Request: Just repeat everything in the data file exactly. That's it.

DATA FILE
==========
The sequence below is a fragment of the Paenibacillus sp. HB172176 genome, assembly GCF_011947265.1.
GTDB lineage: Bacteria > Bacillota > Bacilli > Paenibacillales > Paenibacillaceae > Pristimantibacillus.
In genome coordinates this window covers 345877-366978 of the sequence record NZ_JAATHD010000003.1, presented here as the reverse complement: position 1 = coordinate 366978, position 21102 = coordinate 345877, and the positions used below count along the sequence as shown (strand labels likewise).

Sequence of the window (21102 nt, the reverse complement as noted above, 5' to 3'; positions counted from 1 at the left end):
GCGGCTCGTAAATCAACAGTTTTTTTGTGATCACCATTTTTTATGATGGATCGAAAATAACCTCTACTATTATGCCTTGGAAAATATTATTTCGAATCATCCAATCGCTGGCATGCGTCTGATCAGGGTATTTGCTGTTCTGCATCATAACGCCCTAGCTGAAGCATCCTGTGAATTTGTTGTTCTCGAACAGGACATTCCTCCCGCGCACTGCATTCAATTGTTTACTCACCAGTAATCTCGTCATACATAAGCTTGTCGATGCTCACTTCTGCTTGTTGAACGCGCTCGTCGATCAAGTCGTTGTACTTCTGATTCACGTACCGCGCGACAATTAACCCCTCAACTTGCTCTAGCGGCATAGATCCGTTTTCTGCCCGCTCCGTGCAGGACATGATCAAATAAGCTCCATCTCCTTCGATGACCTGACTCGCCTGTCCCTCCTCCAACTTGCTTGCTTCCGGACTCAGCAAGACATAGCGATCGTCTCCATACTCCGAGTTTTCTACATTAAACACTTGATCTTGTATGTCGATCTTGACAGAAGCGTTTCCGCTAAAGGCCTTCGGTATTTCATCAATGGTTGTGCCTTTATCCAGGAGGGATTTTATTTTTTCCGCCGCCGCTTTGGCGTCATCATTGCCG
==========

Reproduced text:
The sequence below is a fragment of the Paenibacillus sp. HB172176 genome, assembly GCF_011947265.1.
GTDB lineage: Bacteria > Bacillota > Bacilli > Paenibacillales > Paenibacillaceae > Pristimantibacillus.
In genome coordinates this window covers 345877-366978 of the sequence record NZ_JAATHD010000003.1, presented here as the reverse complement: position 1 = coordinate 366978, position 21102 = coordinate 345877, and the positions used below count along the sequence as shown (strand labels likewise).

Sequence of the window (21102 nt, the reverse complement as noted above, 5' to 3'; positions counted from 1 at the left end):
GCGGCTCGTAAATCAACAGTTTTTTTGTGATCACCATTTTTTATGATGGATCGAAAATAACCTCTACTATTATGCCTTGGAAAATATTATTTCGAATCATCCAATCGCTGGCATGCGTCTGATCAGGGTATTTGCTGTTCTGCATCATAACGCCCTAGCTGAAGCATCCTGTGAATTTGTTGTTCTCGAACAGGACATTCCTCCCGCGCACTGCATTCAATTGTTTACTCACCAGTAATCTCGTCATACATAAGCTTGTCGATGCTCACTTCTGCTTGTTGAACGCGCTCGTCGATCAAGTCGTTGTACTTCTGATTCACGTACCGCGCGACAATTAACCCCTCAACTTGCTCTAGCGGCATAGATCCGTTTTCTGCCCGCTCCGTGCAGGACATGATCAAATAAGCTCCATCTCCTTCGATGACCTGACTCGCCTGTCCCTCCTCCAACTTGCTTGCTTCCGGACTCAGCAAGACATAGCGATCGTCTCCATACTCCGAGTTTTCTACATTAAACACTTGATCTTGTATGTCGATCTTGACAGAAGCGTTTCCGCTAAAGGCCTTCGGTATTTCATCAATGGTTGTGCCTTTATCCAGGAGGGATTTTATTTTTTCCGCCGCCGCTTTGGCGTCATCATTGCCG